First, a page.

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06-29-2015 01:30 AM - edited 06-29-2015 01:34 AM
I'm with those who say it's not a good idea. For several reasons.
She may think she wants to be there, but the reality is likely not going to be at all what she expects.
And it may take a long time. Even adults get bored in court. I think it might be very, very boring for a child of that age. There could be a whole lot of waiting around and even more sitting through lots of formalities and legalese that will be meaningless to her.
You also have no idea what will be said or how it will be sad. Whether or not she's aware of the situation, having it discussed in a courtroom setting is a very different thing. And she may be subjected to some unpleasantness re other cases too.
You say the judge is a witch. That's not a good thing for a 9 y.o. to see. And if the judge asks her to leave, that could be upsetting for her.
If she's interested in seeing the inside of a courtroom, as you said, then that's a good thing and should be encouraged. But there are other ways to make that happen. I think you'd be better off taking her to a courtroom at another time, to see small claims court or something else in action that is not focused on issues within her own family. IMO she's just much too young, no matter how mature or well-behaved she is.
eta: I also want to say that I'm sorry you're in this situation. I wish you well.
06-29-2015 07:15 AM
You know her best, pianomama. I am thinking of a friend's son about that age who insisted on attending his grandpa's funeral, and it clearly helped him process what had happened.
((Hugs)) for the situation you and your family are facing with the conservatorship. Including your granddaughter in the picture, depending on her temperament, might help her to process what she already knows is going on, too.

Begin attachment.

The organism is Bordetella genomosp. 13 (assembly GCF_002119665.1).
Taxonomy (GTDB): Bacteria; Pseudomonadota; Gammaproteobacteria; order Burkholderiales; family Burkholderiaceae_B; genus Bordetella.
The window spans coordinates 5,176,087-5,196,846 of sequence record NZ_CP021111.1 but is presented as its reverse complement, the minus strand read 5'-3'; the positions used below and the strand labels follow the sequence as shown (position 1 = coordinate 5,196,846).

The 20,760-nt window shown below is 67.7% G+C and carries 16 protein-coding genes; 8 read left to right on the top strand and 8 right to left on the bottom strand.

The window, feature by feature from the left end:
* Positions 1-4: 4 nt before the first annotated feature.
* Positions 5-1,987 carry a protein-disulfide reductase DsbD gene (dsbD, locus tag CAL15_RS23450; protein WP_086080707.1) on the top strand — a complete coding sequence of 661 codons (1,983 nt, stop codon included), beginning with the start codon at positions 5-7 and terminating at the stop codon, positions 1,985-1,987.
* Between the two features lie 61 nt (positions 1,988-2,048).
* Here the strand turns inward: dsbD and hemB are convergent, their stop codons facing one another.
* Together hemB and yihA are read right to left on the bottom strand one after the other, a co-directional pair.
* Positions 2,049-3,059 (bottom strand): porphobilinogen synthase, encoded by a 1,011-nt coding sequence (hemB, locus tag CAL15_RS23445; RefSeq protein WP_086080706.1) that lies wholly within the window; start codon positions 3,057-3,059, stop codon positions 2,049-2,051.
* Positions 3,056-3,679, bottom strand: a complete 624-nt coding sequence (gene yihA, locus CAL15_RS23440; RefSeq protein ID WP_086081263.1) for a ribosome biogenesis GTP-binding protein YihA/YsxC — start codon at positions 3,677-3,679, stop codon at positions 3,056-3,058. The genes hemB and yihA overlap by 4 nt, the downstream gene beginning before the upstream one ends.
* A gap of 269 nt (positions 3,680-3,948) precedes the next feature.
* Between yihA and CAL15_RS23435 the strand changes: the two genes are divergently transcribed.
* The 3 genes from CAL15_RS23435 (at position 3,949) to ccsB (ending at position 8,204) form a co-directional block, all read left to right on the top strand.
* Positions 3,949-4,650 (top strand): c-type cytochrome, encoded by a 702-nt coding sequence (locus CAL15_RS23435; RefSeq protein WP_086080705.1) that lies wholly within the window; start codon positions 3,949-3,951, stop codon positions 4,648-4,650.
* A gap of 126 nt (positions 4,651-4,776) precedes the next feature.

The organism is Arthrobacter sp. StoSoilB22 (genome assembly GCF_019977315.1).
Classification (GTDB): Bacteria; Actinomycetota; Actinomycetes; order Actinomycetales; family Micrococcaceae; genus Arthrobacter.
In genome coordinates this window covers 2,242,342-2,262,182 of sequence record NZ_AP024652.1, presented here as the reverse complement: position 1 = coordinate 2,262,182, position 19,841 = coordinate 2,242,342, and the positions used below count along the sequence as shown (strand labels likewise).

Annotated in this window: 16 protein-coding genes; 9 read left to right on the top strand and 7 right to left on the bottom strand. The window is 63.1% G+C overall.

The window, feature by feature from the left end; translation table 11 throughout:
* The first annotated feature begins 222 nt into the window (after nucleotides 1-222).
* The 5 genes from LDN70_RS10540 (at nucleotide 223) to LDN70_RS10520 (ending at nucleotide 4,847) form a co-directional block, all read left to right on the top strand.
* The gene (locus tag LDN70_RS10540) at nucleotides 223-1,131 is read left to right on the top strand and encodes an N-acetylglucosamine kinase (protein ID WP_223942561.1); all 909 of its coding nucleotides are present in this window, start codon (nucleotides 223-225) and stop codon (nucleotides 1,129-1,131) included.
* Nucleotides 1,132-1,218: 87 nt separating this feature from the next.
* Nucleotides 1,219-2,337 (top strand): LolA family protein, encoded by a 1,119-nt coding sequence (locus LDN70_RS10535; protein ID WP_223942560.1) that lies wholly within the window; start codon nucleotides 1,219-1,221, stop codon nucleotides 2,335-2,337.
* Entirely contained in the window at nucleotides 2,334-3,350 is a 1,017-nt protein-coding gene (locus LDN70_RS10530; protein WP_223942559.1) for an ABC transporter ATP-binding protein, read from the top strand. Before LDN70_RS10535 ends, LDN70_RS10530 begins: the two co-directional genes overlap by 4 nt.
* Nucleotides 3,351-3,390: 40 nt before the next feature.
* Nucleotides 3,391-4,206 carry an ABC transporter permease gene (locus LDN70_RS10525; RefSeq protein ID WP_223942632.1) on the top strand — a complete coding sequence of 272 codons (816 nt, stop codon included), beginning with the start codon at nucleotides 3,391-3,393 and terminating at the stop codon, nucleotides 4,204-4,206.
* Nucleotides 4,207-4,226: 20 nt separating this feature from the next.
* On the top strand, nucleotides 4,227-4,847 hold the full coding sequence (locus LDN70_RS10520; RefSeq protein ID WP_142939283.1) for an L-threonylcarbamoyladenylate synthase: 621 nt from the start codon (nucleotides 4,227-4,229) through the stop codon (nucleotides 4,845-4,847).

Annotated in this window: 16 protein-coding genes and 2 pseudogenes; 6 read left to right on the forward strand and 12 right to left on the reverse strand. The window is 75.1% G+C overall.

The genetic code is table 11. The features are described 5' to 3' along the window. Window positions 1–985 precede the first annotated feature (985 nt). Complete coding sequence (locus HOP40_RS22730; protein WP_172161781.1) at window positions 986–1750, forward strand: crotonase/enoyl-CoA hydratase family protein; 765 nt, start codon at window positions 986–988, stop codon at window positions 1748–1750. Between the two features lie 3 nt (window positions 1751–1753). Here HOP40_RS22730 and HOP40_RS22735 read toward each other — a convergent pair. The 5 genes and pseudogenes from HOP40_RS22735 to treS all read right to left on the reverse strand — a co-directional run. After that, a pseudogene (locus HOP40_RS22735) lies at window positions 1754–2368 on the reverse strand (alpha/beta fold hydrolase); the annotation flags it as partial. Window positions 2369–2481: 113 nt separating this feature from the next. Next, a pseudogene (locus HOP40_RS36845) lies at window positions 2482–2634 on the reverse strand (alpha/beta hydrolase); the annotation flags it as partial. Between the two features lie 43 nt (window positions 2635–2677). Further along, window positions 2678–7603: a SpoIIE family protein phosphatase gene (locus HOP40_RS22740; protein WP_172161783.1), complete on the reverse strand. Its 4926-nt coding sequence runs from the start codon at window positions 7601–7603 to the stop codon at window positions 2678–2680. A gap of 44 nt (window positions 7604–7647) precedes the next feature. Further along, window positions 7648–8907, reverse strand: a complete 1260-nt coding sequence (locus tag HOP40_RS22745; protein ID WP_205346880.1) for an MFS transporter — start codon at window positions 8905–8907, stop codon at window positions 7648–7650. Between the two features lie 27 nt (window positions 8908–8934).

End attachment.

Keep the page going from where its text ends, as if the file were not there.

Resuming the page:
My family went through this conservatorship procedure, too: painful for everyone.
06-29-2015 07:26 AM
06-29-2015 09:26 AM
For conservatorships here in our Probate Court, you aren't actually in a court room. You either are in a magistrates office or the judge's office. It's not all that formal at all. Either the judge or magistrate asks a few questions and that's it.
Unless it's contested, this is a very informal procedure here.
06-29-2015 02:44 PM
Thank you, emma. The judge who has always presided over our attempts to get this conservatorship, is a real witch. She is impatient, rude and short with almost everyone and scares even the lawyers, I think. I wouldn't think twice about this except for the fact of how she is. I guess she could tell my granddaughter to leave if she doesn't want her there.
She's 9 years old? That's about 3rd maybe 4th grade? I wouldn't think this would be a good learning experience for a child especially if you've been declined before or at least had some sort of attempt made. You mention the judge being a real witch, do you think seeing a 9 year old would soften her heart? Not worth it if you ask me. Too bad she can't stay home with her Grandpa instead.
06-30-2015 12:10 AM
Just an update. I did not take her. It was probably best that she didn't go. I saw on the courtroom door "no children" so it's a good thing she didn't. It was hard for me today. I did get good news, but my DH is in the late stages and very difficult to take care of. I am very emotional and was scared to death I would burst into tears in the middle of the whole thing. BTW, we are in a courtroom and anyone can come in and listen, although i don't know why anyone would want to.The judge was pretty mild (for her.) Maybe she had a good weekend.
I could write a book about what and what not to do for a conservatorship. Unfortunately, I made mistakes that cost me financially ,and I also have a young inexperienced lawyer that didn't help. I am just ready for it to be done.. Thanks for your replies.
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